And now for the moment you’ve all been waiting for. A close friend bemoaned it as an egregious mismanagement of the Star Wars IP: the Galactic Dance Off. I’m terribly sorry to disappoint, but this mode is well designed, well managed, and fun. While the Star Wars fan inside me did die a bit, he’s been so molested and abused by George Lucas through the years, it barely registered. Anyone who has played Just Dance will immediately recognize the interface and anyone else will pick the game up quickly. The only real change is the music, featuring titles like “I’m Han Solo” (a parody of Jason Derulo’s “I’m Riding Solo”) and “Princess in a Battle” (“Genie in a Bottle” by Christina Aguilera). Yes, it makes me a bad person for enjoying Han Solo and Boba Fett dancing. I know it does, okay?
A challenger appears
It’s no secret that most games made for the Kinect so far have plain sucked. Indeed, the games are so lacking, that I have advised many people to not bother buying a Kinect at all. However, I can say with confidence that if you own a Kinect, you should probably own Kinect Star Wars. Gathering a number of cool (and some forgettable) Kinect game modes and putting them in the Star Wars universe makes for a game that is worth checking out. Perhaps most exciting for me is the hope that with this game’s success, Lucas Arts will consider a full campaign Star Wars title utilizing the Kinect.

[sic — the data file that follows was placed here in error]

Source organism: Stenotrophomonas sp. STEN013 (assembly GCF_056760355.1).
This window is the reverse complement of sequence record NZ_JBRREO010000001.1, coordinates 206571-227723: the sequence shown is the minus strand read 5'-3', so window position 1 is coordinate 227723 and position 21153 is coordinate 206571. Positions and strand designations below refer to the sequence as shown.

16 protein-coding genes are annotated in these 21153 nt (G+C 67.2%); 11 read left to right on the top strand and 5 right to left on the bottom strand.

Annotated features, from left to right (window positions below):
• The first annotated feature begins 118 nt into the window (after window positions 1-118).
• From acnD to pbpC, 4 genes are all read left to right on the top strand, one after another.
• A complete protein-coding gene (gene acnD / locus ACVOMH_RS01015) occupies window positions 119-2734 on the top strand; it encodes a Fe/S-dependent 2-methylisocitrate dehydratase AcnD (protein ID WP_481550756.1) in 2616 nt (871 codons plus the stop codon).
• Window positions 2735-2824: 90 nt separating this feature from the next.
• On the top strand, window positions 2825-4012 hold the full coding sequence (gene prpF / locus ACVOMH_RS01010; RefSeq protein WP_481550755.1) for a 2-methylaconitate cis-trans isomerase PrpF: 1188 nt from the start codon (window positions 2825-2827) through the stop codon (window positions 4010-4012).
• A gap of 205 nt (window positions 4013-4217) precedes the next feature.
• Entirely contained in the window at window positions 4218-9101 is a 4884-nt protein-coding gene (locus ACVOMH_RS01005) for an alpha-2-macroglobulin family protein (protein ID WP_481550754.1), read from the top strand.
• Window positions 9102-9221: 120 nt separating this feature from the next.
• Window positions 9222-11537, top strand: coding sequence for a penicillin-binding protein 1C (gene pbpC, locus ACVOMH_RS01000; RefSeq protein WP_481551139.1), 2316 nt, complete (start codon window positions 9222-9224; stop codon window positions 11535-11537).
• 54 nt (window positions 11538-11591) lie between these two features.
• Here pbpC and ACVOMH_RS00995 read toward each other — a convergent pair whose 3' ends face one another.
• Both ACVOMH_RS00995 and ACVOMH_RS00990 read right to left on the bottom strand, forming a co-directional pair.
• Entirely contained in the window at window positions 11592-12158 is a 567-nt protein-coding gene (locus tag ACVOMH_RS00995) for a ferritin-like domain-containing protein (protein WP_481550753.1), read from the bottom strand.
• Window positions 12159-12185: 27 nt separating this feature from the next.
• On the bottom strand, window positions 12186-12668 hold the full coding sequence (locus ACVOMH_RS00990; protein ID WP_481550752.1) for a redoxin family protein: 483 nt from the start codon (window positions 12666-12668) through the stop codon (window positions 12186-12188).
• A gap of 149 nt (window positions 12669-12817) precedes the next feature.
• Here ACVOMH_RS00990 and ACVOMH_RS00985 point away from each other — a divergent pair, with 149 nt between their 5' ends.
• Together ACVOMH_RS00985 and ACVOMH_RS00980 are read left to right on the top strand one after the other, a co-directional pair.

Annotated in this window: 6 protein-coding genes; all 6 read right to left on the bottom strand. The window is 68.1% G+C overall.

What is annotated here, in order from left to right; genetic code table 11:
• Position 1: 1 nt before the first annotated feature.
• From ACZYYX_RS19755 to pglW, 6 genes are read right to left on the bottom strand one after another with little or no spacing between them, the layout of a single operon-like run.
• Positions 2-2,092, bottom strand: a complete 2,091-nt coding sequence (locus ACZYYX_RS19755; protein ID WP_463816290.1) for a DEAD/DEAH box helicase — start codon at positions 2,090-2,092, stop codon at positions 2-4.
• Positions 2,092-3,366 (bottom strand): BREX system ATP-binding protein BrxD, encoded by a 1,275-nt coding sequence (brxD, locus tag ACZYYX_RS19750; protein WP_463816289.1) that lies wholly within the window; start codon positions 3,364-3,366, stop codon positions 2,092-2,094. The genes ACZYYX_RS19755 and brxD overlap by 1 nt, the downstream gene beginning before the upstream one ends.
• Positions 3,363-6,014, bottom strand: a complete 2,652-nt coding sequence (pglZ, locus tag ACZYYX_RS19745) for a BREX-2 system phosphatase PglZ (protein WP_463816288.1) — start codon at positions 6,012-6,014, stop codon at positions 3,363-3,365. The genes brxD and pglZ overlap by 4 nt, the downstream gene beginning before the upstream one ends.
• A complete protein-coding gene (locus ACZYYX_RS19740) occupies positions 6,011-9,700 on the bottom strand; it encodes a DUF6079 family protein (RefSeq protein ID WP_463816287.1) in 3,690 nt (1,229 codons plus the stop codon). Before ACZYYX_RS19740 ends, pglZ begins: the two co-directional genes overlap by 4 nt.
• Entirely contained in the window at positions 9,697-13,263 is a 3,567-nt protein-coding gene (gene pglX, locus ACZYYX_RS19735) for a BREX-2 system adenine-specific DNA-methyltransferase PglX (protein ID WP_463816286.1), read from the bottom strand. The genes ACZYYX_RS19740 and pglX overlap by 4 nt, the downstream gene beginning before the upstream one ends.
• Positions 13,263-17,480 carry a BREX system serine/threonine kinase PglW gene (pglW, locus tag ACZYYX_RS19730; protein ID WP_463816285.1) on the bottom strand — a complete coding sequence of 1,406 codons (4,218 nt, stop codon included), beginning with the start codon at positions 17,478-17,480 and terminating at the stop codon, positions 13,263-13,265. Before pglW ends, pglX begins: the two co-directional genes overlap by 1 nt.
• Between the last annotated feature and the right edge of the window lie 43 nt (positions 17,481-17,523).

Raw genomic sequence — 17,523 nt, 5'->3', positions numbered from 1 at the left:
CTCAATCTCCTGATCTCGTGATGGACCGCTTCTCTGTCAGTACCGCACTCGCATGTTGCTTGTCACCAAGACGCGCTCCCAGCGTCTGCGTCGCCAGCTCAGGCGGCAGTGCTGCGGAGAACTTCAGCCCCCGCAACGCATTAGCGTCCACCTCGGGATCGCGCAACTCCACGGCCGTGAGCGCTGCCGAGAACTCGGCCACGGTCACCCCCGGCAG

Sure, the graphics are lacking and my arms were incredibly tired after Podracing, but these in no way detract from how fun the game is. If you like Star Wars and are looking for a reason to dust off your lonely Kinect, you should buy this game. But be warned, your inner-Comic Book Guy will never shut up.